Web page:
Pregnancy-associated stroke risk is even higher in women with chronic hypertension, coagulopathies, and prothrombotic conditions.
Researchers examined the efficacy of aspirin in preventing preterm preeclampsia in women at risk.
Financial data for both mothers and children were examined through the first year of life.
Despite multiple measures and goals to reduce US maternal mortality rates, the latest data suggest the United States is far behind the rest of the world in maternal health care.
According to Journal of the American Heart Association, pregnant women with chronic hypertension using antihypertensive agents reduces the risk of hypertension without added risk to the fetus.
Women with preeclampsia should heed any neurological symptoms, which may be signs of a stroke.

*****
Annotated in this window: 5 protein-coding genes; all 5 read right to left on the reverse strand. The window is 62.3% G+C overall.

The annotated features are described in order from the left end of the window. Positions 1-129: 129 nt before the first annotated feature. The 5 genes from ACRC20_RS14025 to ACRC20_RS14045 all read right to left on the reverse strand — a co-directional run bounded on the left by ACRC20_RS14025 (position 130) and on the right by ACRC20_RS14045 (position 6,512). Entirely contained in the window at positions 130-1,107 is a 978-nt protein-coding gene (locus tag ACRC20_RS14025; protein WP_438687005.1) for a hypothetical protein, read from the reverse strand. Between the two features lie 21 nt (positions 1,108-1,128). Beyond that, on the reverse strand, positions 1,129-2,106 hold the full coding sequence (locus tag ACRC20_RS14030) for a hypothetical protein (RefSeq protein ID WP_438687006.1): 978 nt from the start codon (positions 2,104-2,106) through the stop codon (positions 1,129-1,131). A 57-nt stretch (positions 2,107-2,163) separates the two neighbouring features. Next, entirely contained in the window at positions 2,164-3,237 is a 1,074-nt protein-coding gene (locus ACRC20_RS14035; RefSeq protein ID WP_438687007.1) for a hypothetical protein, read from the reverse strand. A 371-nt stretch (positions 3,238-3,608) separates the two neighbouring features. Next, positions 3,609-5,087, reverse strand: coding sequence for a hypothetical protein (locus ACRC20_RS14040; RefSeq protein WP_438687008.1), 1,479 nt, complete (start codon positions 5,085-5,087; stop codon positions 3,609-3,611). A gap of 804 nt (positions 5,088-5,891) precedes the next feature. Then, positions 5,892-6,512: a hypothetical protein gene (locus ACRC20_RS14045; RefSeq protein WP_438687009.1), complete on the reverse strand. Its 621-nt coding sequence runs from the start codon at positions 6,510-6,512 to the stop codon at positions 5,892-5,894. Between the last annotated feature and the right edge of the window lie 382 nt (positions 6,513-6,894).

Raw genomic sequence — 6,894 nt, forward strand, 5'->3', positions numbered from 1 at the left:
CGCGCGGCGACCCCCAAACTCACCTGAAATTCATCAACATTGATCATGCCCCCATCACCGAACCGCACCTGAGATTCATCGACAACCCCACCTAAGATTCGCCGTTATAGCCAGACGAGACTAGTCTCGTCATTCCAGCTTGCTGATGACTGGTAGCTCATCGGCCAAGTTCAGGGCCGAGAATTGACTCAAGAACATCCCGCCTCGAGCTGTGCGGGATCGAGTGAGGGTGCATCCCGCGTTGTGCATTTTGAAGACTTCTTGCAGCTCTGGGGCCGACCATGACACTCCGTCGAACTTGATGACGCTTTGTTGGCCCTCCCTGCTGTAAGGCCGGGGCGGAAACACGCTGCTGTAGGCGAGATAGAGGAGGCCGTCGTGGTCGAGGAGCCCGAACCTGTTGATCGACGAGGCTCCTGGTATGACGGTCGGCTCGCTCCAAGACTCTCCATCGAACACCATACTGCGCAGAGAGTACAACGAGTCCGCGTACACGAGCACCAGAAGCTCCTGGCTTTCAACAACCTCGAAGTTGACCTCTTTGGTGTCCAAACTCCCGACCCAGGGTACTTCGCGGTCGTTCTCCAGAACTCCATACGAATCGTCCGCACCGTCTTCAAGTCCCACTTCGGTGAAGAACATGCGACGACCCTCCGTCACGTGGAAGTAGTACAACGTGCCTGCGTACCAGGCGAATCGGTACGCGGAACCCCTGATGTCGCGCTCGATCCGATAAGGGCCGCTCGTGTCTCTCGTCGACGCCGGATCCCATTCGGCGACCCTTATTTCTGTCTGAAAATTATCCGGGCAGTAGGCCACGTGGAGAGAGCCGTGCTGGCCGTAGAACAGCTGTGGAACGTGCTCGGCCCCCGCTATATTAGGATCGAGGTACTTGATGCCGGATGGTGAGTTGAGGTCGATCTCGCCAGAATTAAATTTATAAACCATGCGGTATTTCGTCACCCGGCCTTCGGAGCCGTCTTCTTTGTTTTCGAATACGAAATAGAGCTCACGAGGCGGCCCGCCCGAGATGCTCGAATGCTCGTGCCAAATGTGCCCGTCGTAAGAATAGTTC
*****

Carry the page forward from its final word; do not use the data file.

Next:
Women at high risk for preeclampsia should take low-dose aspirin as a preventive therapy.
The relative risk for developing preeclampsia, determined using waist-to-hip ratio, was 3.317 vs 2.418 using BMI.
Endocrinology Advisor Articles
- Positive Outcomes Associated With Regular Depression Screening in T2D
- Parathyroidectomy for Secondary, Tertiary Hyperparathyroidism Increases Morbidity and Mortality
- Reversing Type 1 Diabetes May Be Possible With Tuberculosis Vaccine
- Acceptable Variability With Novel Sensor for Glucose Monitoring in T2D
- Liraglutide, Metformin, and Gliclazide Compared in Comorbid Type 2 Diabetes and Nonalcoholic Fatty Liver Disease